Lincoln Solar Microscope (c.1775)

Charles Lincoln was born in 1744 and died in 1807. He began as an apprentice at the Spectaclemaker's Company in 1758, establishing himself on his own in 1762 in Cornhill near de Poultry, London, until 1791 when he moved to 62 Leadenhall Street, also in London until he retired in 1801. He built, in addition to microscopes, barometers, pantographs, and other drawing instruments.

The solar microscope is, in fact, a projector. Using sunlight, you can magnify images on a wall or screen. In a time when electric light did not yet exist and bright light sources such as the spotlight and incandescent lamp had not yet been invented, sunlight was really the only light that could sufficiently illuminate preparations. To catch sunlight, the mirror was mounted on the windowsill or over an opening. The mirror reflected sunlight, passed through the body of the microscope and projected the preparation on the wall. It should be used in totally dark rooms. The solar microscope was invented in the 17th century and was used frequently until the middle of the 19th century, especially in schools and universities.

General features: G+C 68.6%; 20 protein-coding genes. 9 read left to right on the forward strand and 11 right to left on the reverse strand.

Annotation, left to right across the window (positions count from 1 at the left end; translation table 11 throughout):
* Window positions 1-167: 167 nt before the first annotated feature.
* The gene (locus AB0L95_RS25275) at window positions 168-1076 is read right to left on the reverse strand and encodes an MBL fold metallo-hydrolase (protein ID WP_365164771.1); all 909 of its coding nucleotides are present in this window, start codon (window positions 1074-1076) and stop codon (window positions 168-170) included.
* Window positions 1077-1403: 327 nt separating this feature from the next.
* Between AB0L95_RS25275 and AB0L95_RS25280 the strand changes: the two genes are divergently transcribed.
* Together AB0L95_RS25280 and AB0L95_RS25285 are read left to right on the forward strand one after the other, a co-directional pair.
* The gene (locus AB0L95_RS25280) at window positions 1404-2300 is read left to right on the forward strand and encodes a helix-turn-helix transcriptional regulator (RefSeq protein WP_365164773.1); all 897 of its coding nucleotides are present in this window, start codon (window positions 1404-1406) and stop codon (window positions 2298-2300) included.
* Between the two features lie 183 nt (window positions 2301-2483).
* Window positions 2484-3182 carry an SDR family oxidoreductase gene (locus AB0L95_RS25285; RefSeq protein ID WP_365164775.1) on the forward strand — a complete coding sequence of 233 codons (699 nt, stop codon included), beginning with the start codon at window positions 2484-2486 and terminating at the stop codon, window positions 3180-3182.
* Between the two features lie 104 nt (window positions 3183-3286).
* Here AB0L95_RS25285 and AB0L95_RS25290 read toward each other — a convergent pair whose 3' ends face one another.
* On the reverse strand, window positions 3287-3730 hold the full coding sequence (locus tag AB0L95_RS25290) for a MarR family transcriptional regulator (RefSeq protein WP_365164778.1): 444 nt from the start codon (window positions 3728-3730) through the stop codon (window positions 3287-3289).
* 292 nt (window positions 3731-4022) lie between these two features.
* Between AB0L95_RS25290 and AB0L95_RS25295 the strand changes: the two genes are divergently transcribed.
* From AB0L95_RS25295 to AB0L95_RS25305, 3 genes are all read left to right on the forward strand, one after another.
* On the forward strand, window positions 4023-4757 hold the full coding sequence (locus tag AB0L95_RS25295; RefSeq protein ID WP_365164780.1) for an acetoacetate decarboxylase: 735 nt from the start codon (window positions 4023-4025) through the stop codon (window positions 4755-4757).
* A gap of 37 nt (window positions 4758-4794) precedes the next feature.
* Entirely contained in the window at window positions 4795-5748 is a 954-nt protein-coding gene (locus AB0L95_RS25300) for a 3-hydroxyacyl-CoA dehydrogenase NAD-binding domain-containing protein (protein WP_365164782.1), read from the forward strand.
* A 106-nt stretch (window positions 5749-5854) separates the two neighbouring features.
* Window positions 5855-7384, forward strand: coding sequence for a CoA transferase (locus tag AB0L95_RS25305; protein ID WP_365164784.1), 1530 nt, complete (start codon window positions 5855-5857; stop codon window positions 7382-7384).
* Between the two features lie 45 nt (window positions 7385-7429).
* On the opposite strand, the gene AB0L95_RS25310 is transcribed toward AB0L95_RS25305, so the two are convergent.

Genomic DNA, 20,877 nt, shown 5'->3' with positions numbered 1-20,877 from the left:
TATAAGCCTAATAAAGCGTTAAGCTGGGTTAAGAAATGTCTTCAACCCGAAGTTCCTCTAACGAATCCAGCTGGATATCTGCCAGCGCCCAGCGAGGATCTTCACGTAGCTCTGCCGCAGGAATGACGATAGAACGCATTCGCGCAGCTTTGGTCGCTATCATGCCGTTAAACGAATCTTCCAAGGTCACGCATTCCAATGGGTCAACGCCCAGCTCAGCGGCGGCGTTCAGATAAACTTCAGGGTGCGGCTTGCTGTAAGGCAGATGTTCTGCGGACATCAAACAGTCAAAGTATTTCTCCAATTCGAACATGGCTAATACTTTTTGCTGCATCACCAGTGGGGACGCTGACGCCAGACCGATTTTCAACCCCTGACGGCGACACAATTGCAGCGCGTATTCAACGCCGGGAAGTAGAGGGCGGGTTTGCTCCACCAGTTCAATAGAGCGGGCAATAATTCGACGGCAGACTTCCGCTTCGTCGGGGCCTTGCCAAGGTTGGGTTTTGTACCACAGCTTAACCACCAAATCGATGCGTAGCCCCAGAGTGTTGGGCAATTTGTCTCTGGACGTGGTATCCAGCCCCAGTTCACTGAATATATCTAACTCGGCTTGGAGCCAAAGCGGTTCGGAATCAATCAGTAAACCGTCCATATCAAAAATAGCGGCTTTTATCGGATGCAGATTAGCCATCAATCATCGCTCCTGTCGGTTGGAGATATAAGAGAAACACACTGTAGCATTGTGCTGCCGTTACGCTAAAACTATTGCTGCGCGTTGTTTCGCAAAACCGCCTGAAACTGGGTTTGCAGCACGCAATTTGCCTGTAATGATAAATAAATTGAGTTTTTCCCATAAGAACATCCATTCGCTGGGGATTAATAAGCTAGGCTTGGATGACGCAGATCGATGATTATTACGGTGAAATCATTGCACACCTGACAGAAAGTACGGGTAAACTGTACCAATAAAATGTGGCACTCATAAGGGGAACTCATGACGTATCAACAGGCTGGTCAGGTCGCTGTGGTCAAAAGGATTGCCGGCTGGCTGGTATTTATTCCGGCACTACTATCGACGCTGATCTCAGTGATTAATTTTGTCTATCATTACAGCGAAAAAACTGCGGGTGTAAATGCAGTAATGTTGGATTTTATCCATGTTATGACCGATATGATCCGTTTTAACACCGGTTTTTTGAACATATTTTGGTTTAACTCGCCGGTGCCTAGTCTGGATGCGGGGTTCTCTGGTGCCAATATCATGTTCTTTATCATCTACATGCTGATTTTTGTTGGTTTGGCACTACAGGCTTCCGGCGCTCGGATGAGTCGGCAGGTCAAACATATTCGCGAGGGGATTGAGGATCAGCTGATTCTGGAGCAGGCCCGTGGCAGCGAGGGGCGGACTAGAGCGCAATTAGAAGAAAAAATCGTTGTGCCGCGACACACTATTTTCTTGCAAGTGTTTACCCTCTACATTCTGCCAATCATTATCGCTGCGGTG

It consists of two lenses, the condenser that concentrates the sunlight, and a double convex lens that is the one that amplifies itself. The object to be observed is placed away from the condenser so as not to be destroyed by the heat. The tube containing the two lenses is passed through the window of the room, leaving the reflector or mirror outside. It cannot be used for observing opaque objects.